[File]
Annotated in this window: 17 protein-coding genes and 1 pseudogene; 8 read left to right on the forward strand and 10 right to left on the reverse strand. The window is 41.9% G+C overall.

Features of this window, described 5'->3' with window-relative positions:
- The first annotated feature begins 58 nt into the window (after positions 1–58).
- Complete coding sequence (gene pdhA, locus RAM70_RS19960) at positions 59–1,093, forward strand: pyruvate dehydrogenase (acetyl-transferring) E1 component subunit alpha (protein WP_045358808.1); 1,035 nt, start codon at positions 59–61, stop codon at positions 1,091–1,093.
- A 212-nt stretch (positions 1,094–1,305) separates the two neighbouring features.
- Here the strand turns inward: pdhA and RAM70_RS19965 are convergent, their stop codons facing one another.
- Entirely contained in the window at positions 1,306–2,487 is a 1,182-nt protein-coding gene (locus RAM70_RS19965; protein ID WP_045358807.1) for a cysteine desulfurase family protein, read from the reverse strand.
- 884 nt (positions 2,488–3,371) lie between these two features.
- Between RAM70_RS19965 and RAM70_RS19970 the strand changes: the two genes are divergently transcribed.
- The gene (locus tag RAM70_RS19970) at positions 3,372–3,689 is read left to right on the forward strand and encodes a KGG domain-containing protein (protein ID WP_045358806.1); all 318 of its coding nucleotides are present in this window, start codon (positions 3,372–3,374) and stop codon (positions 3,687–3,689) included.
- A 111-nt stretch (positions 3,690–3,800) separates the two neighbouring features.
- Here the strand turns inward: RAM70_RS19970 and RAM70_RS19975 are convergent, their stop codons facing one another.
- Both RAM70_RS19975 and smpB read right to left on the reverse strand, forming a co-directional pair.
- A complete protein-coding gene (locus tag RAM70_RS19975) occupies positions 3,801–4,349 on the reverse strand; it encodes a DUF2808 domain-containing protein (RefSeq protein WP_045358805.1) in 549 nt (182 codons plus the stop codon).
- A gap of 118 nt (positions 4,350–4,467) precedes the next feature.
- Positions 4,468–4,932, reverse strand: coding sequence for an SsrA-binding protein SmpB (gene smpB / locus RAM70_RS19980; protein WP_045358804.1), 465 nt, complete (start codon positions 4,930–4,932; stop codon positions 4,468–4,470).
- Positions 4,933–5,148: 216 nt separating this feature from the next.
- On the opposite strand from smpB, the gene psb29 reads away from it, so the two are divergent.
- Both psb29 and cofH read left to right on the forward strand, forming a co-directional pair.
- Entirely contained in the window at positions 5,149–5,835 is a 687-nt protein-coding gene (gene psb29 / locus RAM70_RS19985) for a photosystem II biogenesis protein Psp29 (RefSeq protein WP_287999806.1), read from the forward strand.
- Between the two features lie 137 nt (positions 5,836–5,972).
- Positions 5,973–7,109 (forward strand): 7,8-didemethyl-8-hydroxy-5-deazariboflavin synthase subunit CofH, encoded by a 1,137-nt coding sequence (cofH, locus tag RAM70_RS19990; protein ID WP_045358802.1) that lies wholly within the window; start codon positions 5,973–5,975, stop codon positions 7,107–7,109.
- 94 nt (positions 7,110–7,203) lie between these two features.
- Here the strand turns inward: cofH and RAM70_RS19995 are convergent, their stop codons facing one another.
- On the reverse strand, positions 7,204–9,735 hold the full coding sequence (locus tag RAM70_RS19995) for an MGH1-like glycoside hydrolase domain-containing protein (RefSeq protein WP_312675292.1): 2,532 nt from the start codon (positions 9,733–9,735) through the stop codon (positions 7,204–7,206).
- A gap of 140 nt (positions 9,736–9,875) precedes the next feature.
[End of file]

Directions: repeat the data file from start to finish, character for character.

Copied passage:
Annotated in this window: 17 protein-coding genes and 1 pseudogene; 8 read left to right on the forward strand and 10 right to left on the reverse strand. The window is 41.9% G+C overall.

Features of this window, described 5'->3' with window-relative positions:
- The first annotated feature begins 58 nt into the window (after positions 1–58).
- Complete coding sequence (gene pdhA, locus RAM70_RS19960) at positions 59–1,093, forward strand: pyruvate dehydrogenase (acetyl-transferring) E1 component subunit alpha (protein WP_045358808.1); 1,035 nt, start codon at positions 59–61, stop codon at positions 1,091–1,093.
- A 212-nt stretch (positions 1,094–1,305) separates the two neighbouring features.
- Here the strand turns inward: pdhA and RAM70_RS19965 are convergent, their stop codons facing one another.
- Entirely contained in the window at positions 1,306–2,487 is a 1,182-nt protein-coding gene (locus RAM70_RS19965; protein ID WP_045358807.1) for a cysteine desulfurase family protein, read from the reverse strand.
- 884 nt (positions 2,488–3,371) lie between these two features.
- Between RAM70_RS19965 and RAM70_RS19970 the strand changes: the two genes are divergently transcribed.
- The gene (locus tag RAM70_RS19970) at positions 3,372–3,689 is read left to right on the forward strand and encodes a KGG domain-containing protein (protein ID WP_045358806.1); all 318 of its coding nucleotides are present in this window, start codon (positions 3,372–3,374) and stop codon (positions 3,687–3,689) included.
- A 111-nt stretch (positions 3,690–3,800) separates the two neighbouring features.
- Here the strand turns inward: RAM70_RS19970 and RAM70_RS19975 are convergent, their stop codons facing one another.
- Both RAM70_RS19975 and smpB read right to left on the reverse strand, forming a co-directional pair.
- A complete protein-coding gene (locus tag RAM70_RS19975) occupies positions 3,801–4,349 on the reverse strand; it encodes a DUF2808 domain-containing protein (RefSeq protein WP_045358805.1) in 549 nt (182 codons plus the stop codon).
- A gap of 118 nt (positions 4,350–4,467) precedes the next feature.
- Positions 4,468–4,932, reverse strand: coding sequence for an SsrA-binding protein SmpB (gene smpB / locus RAM70_RS19980; protein WP_045358804.1), 465 nt, complete (start codon positions 4,930–4,932; stop codon positions 4,468–4,470).
- Positions 4,933–5,148: 216 nt separating this feature from the next.
- On the opposite strand from smpB, the gene psb29 reads away from it, so the two are divergent.
- Both psb29 and cofH read left to right on the forward strand, forming a co-directional pair.
- Entirely contained in the window at positions 5,149–5,835 is a 687-nt protein-coding gene (gene psb29 / locus RAM70_RS19985) for a photosystem II biogenesis protein Psp29 (RefSeq protein WP_287999806.1), read from the forward strand.
- Between the two features lie 137 nt (positions 5,836–5,972).
- Positions 5,973–7,109 (forward strand): 7,8-didemethyl-8-hydroxy-5-deazariboflavin synthase subunit CofH, encoded by a 1,137-nt coding sequence (cofH, locus tag RAM70_RS19990; protein ID WP_045358802.1) that lies wholly within the window; start codon positions 5,973–5,975, stop codon positions 7,107–7,109.
- 94 nt (positions 7,110–7,203) lie between these two features.
- Here the strand turns inward: cofH and RAM70_RS19995 are convergent, their stop codons facing one another.
- On the reverse strand, positions 7,204–9,735 hold the full coding sequence (locus tag RAM70_RS19995) for an MGH1-like glycoside hydrolase domain-containing protein (RefSeq protein WP_312675292.1): 2,532 nt from the start codon (positions 9,733–9,735) through the stop codon (positions 7,204–7,206).
- A gap of 140 nt (positions 9,736–9,875) precedes the next feature.